If it's cold, find that ratty sweatshirt/pair of gloves/hat/sweatpants you've been meaning to throw out for years. If you don't have any clothing items ready to be ditched, head to Wal-Mart or a cheap clothing store, and buy some warm clothes you could run in for a mile or two. You can wear these warm items in the corral when you’re standing in the cold and have nowhere to move to stay warm. Once you get running past the first mile or two, your body will begin to warm up, and you can shed them. Most marathons pick up discarded clothing at the start and donate them to charity.
Likewise, layers are key while actually running. Remember, you’re bound to heat up as the race progresses, so having layers that are easy to remove will allow you to stay cool.
More: Tips for Running in Cold Weather
There are a lot of strategies you can use when running in the heat. In the interest of brevity, here is a link to a very detailed post of tactics you can implement for running a marathon in the heat.
More: Your Guide to Racing in the Heat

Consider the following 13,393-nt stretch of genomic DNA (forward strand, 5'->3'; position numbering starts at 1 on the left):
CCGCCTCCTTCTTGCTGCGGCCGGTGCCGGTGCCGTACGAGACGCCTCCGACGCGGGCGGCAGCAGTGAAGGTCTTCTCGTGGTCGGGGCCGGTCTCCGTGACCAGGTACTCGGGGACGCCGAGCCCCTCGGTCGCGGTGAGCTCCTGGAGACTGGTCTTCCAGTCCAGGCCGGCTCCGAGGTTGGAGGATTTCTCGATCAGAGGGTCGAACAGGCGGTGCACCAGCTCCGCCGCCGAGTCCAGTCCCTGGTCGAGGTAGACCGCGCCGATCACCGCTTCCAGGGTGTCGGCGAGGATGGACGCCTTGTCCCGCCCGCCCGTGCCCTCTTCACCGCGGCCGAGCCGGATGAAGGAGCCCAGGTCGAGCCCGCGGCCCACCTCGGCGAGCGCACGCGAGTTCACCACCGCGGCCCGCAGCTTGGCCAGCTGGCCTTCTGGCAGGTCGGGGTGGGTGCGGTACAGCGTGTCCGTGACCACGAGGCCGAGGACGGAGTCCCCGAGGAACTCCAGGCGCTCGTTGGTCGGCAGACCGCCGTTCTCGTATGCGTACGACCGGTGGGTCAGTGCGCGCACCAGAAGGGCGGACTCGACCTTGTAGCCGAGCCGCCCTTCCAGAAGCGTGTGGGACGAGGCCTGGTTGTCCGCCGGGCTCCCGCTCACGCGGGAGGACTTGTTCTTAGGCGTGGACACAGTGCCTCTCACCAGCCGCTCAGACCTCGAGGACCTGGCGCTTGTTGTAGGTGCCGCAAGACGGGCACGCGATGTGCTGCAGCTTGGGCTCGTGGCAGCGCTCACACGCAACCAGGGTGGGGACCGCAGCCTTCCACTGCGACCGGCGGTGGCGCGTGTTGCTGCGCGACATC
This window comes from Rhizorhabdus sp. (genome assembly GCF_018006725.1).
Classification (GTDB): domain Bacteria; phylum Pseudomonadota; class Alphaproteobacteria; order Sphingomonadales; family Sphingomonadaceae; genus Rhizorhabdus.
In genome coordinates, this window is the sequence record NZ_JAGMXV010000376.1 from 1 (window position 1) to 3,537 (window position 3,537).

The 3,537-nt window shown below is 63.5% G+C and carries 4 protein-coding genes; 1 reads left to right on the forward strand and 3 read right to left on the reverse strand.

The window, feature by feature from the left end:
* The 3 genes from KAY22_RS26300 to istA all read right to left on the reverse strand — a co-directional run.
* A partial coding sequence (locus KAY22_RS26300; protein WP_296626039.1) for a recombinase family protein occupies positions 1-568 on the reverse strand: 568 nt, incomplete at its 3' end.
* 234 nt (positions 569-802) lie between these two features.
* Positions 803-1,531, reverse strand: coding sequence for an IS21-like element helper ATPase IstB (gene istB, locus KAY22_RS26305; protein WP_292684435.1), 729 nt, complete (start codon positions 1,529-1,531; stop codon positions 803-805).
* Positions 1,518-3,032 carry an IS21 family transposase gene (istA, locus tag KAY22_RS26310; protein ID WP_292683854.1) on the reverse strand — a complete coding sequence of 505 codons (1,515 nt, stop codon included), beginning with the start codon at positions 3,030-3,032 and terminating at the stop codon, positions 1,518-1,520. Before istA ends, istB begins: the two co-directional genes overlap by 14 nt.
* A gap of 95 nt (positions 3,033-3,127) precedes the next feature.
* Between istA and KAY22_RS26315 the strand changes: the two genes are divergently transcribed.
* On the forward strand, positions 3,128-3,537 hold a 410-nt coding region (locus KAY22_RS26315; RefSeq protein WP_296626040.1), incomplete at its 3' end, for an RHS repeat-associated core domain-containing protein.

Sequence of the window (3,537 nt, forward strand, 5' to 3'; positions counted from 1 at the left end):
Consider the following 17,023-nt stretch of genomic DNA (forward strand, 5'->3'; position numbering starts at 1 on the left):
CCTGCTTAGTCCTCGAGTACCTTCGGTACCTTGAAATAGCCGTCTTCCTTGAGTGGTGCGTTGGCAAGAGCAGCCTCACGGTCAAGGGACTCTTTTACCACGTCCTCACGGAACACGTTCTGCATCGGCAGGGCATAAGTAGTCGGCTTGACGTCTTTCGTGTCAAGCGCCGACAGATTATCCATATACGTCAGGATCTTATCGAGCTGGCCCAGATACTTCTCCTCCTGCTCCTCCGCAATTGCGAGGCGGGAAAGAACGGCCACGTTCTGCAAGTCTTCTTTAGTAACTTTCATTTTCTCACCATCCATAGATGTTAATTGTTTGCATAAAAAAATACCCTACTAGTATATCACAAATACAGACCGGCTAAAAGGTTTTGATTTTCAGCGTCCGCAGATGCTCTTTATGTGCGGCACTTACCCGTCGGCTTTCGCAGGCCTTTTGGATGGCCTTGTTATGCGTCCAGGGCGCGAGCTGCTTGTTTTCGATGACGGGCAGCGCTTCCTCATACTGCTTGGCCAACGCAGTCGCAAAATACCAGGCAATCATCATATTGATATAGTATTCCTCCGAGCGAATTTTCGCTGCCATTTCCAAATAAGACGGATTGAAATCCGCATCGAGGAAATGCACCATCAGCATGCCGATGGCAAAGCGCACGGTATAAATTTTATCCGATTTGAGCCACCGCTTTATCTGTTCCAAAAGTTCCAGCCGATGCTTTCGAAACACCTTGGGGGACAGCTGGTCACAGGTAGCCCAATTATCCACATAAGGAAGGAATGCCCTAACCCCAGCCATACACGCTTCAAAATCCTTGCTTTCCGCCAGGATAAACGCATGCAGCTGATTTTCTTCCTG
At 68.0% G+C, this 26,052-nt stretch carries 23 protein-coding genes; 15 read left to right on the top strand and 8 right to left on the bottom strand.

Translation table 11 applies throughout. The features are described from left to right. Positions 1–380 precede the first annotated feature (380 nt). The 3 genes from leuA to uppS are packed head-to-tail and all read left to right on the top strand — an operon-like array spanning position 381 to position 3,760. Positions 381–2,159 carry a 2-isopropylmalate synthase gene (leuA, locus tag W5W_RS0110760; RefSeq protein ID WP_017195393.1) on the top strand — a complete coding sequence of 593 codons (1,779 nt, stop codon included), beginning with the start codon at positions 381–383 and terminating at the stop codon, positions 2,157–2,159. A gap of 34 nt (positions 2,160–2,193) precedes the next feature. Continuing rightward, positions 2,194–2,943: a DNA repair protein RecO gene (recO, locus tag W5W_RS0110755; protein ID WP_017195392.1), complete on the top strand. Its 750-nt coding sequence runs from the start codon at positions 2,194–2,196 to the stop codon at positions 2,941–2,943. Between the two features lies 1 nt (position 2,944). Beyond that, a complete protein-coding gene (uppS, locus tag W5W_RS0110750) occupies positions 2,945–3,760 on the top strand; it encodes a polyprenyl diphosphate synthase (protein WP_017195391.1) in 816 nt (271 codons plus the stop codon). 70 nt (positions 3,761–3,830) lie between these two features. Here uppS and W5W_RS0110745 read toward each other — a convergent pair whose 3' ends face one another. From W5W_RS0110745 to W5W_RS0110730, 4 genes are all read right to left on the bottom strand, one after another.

What to do After a Race Goes Wrong
The most important thing you can do after a frustrating race is conduct a post-mortem. Start by making a list of all the possible factors that lead to your disappointing race. For the time being, it doesn't matter if these factors were within your control or not. If you think something may have affected your performance, write it down.
Next, write as many possible solutions or tactics you can implement in your training to prevent these possible hindrances from happening again. For example, if it was hot, you can try training with more layers, or if you had bathroom problems you might want to experiment with a different nutrition strategy in training.
When you're finished, you'll have an extensive list of training tips you can implement during your next training segment and marathon race. You may notice that you have a few factors that you couldn't find ways to improve. These are the factors you can't control (for example, rolled an ankle or the crowds were too large), and sometimes these are just bad luck.
More: How to Evaluate Your Race Season
The important thing with this task is you’ve taken your mind off the unknown and turned your focus to actionable tips you can implement for next time. Keep this list with you and make sure you look it over before starting your next training cycle. You'll eliminate the same mistakes and increase your chances of having a great race.
More: 3 Marathon Lessons From Olympian Kara Goucher
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